$param;
        }

        public function 
    __destruct()
        {    
            if (
    $this->link != null) {
                @
    mysql_close($this->link); 
                unset(
    $this->link);        
            }
        }
    }

    ?>
    and so the link is simply stored as a private member of the class. We don't have the usernames/passwords stored in there, so that we can connect to more than one DB. I guess the other useful point is that we wrap a resultset in another class which gives us things like the number of rows in the result set etc. Again, stripped of its worldly baggage:

    PHP Code:
    <?php

    class MySQLRecordset implements Recordset {
        
        private 
    $resource;
        private 
    $parentlink;

        public function 
    __construct(&$res, &$link)
        {
            
    $this->resource   =& $res;
            
    $this->parentlink =& $link
        }

        public function 
    numRows()
        {
            return 
    mysql_num_rows($this->resource);
        }

        public function 
    fetchRow()
        {
            if (
    $row mysql_fetch_assoc($this->resource)) {
                return 
    $row;
            } else {
                return 
    FALSE;
            }                
        }

        public function 
    findRow($rownum)
        {
            if (
    mysql_data_seek($this->resource$rownum)) {
                return 
    TRUE;
            } else {
                throw new 
    DatabaseException(mysql_error($this->parentlink));    
                return 
    FALSE;
            }
        }
    }

    ?>
    Not claiming it's perfect, and I don't imagine for a minute that it gives us a shred of real abstraction (the data mapper layer hopefully does that) but it seems to provide a modest amount of convenience at least.

  5. #5
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    Thanks for this, that seems a much better way of doing things.

    Having had a quick look through the code, I have just one question.

    On performing a query, how do you then access the MySQLRecordSet Object that is returned? If I was to call the object like I have below, how would I be able to loop through the MySQLRecordSet object???

    Code:
    $db = new MySQLDatabase($host, $db, $user, $pass);
    $db->connect();
    $db->query($sql);

  6. #6
    Resident Java Hater
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    Quote Originally Posted by furious5
    Thanks for this, that seems a much better way of doing things.

    Having had a quick look through the code, I have just one question.

    On performing a query, how do you then access the MySQLRecordSet Object that is returned? If I was to call the object like I have below, how would I be able to loop through the MySQLRecordSet object???

    Code:
    $db = new MySQLDatabase($host, $db, $user, $pass);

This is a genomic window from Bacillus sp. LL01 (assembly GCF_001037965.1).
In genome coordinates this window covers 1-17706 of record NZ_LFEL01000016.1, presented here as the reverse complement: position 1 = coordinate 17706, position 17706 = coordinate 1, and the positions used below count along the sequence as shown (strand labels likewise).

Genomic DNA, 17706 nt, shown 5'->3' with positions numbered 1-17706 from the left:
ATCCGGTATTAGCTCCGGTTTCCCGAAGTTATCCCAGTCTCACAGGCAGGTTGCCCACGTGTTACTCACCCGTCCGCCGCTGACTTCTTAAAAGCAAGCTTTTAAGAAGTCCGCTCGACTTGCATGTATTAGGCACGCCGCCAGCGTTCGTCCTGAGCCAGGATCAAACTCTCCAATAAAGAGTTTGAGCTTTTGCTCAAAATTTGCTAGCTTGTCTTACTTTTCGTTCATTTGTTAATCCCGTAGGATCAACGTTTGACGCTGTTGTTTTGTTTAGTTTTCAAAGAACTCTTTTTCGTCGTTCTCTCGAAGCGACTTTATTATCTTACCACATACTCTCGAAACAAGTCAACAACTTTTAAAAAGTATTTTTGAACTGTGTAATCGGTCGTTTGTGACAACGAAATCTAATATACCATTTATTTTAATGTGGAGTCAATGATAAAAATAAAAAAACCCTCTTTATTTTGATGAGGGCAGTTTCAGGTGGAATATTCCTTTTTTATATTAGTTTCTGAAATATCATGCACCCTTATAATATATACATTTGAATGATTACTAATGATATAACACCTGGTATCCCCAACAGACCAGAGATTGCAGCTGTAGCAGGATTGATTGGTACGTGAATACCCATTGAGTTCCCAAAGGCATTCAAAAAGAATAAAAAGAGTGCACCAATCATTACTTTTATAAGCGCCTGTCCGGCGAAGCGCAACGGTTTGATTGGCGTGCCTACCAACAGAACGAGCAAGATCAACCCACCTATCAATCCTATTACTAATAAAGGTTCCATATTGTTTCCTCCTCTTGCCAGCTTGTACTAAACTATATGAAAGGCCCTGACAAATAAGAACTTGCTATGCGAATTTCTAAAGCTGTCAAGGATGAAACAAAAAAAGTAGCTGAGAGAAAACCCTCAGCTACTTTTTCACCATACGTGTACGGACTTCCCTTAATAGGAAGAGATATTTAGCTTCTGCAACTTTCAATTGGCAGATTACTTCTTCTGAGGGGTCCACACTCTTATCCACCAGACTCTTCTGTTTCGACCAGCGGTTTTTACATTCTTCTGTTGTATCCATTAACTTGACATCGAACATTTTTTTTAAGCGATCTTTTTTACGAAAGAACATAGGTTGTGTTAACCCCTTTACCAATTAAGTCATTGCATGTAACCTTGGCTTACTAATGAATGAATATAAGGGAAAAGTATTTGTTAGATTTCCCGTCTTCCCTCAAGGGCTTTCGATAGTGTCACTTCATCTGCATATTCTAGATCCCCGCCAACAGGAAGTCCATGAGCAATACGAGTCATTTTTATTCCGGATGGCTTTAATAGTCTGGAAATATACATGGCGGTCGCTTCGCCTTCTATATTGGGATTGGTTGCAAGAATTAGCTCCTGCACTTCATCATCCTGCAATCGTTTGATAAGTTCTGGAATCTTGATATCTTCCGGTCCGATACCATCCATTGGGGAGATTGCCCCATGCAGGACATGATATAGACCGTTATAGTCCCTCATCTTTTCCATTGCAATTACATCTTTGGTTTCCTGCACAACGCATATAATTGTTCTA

$db->connect();
    $db->query($sql);
    Well in PHP5, iterators and use of the SPL ArrayAccess interface can be used to make interfacting recordsets easy. Creole uses iterators, which is very handy. The ArrayAccess interface can be used to access fields in each row.

    But you are using PHP4 it seems, so you can't do this.

  7. #7
    SitePoint Addict pointbeing's Avatar
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    Quote Originally Posted by furious5
    On performing a query, how do you then access the MySQLRecordSet Object that is returned? If I was to call the object like I have below, how would I be able to loop through the MySQLRecordSet object???
    That's simple enough in fact - the MySQLDatabase::query() function returns the Recordset object. That looks a bit like:

    PHP Code:
    <?php

    $resultset 
    $DB->query($sql);

    while (
    $array $resultset->fetchRow()) {
        echo 
    $array['column_name']; // or whatever...
    }

    ?>
    I definitely like the idea of our MySQLRecordset implementing Iterator...then the client code would not need to know whether it has getNextRow() or fetchNextRow() or whatever...food for thought

  8. #8
    SitePoint Guru
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    I've been using MS Sql server in .Net for a while now, and the resultset is connected to the connection you have.

    So if you do this:
    DBResultIterator result = data_access.Query("some query");

    Then you can't execute another query until that query reult has been iterated through and the result set is closed. So you need a new connection for each query or stored proceedure.

    I'm thinking that to map that into a wrapper I should combing the result and connection into one object rather than break it up since thats what .Net does and it is actually used like that. So I'd use it like this:

    PHP Code:
    // gets a new object that has the connection established
    DataAccess da DAFactory.CreateDA(); 
     
    da.AddInputParam(@param”value);
    da.ExecuteProceedure(“proc_name”);
     
    while (
    da.MoveNext())
    {
        
    // use it like you sue a result iterator object
        // eg. da.GetCurrent()

    Any thoughts?